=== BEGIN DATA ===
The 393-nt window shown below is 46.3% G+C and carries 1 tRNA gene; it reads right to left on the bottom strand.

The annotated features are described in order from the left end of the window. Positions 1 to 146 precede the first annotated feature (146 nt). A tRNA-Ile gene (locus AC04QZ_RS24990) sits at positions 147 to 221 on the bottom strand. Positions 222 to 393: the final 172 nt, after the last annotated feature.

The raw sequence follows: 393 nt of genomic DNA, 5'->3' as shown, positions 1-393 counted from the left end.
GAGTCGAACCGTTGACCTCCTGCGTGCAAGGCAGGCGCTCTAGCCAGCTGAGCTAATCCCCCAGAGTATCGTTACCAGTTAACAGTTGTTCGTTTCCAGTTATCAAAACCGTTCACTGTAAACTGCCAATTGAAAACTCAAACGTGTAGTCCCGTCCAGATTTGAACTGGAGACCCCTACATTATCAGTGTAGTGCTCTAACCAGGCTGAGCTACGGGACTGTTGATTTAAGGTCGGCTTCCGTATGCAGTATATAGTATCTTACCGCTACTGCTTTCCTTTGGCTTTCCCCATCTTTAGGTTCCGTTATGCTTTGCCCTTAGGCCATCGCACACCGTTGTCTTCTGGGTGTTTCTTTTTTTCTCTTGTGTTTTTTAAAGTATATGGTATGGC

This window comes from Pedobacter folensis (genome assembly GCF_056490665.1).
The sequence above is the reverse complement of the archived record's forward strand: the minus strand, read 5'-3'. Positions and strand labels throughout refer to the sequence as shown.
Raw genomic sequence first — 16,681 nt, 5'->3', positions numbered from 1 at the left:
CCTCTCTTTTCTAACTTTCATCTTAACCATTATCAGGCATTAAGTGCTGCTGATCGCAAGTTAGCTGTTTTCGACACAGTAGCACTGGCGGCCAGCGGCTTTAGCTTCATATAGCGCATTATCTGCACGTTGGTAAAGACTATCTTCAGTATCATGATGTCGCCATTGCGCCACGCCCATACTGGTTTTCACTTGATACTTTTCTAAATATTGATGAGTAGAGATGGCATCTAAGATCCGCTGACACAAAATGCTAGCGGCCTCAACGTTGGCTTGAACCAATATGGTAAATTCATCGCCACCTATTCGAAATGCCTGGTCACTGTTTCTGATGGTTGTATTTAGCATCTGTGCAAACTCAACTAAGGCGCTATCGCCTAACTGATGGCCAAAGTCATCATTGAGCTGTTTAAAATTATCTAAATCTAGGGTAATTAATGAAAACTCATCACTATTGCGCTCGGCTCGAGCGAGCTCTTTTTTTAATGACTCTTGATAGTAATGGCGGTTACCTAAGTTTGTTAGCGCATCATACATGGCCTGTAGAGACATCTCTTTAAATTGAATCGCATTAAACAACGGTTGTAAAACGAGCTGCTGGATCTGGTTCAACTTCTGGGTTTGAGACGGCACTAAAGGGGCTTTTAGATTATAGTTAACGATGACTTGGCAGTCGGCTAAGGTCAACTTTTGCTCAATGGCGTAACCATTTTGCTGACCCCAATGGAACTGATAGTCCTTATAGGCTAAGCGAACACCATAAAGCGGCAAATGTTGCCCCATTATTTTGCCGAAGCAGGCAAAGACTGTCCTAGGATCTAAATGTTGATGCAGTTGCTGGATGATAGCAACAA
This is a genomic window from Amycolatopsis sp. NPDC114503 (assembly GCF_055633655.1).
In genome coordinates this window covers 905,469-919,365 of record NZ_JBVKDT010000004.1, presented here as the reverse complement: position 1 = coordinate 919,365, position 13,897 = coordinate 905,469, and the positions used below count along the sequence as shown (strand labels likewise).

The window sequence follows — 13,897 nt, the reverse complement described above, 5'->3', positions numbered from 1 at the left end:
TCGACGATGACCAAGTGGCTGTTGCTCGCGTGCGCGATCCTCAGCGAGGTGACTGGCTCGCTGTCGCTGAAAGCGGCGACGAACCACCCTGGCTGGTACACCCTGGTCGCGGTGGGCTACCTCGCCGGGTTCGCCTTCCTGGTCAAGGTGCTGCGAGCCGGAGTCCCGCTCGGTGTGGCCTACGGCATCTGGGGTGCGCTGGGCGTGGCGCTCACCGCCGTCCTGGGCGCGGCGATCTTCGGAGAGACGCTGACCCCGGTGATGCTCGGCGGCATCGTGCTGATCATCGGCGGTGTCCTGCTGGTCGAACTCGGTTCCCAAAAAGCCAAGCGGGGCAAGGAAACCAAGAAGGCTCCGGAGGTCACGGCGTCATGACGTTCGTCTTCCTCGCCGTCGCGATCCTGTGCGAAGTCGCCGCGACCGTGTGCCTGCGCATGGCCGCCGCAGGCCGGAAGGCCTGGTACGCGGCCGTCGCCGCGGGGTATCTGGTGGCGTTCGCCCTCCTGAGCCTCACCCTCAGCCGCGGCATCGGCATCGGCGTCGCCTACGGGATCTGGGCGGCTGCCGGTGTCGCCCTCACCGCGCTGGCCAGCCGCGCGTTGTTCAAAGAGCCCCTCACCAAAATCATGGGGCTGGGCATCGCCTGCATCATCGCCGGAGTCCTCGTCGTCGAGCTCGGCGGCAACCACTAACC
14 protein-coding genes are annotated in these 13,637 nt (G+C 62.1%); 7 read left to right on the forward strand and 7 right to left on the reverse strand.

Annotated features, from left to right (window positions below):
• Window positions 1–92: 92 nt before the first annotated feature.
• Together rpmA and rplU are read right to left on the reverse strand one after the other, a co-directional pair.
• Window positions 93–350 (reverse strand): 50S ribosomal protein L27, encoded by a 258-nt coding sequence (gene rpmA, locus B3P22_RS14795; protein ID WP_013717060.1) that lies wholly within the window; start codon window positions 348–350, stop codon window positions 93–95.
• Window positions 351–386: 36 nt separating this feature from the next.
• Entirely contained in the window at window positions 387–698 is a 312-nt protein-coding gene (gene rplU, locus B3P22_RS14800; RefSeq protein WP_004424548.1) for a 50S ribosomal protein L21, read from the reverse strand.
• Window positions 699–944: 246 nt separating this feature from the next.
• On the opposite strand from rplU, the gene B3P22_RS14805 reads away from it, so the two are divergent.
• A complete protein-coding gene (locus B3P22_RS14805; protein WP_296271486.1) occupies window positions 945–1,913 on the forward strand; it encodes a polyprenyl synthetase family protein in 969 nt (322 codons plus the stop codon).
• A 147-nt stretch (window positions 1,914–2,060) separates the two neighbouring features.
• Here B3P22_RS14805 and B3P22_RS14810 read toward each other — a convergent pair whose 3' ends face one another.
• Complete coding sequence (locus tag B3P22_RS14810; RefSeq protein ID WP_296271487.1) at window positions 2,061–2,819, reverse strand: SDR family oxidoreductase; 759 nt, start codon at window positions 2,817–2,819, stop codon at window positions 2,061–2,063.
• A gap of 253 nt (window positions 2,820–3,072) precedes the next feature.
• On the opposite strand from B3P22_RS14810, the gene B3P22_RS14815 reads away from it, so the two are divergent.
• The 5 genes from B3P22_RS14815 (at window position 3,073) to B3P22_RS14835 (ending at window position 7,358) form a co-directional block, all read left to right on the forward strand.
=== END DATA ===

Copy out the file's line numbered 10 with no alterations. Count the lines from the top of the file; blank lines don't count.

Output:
In genome coordinates this window covers 905,469-919,365 of record NZ_JBVKDT010000004.1, presented here as the reverse complement: position 1 = coordinate 919,365, position 13,897 = coordinate 905,469, and the positions used below count along the sequence as shown (strand labels likewise).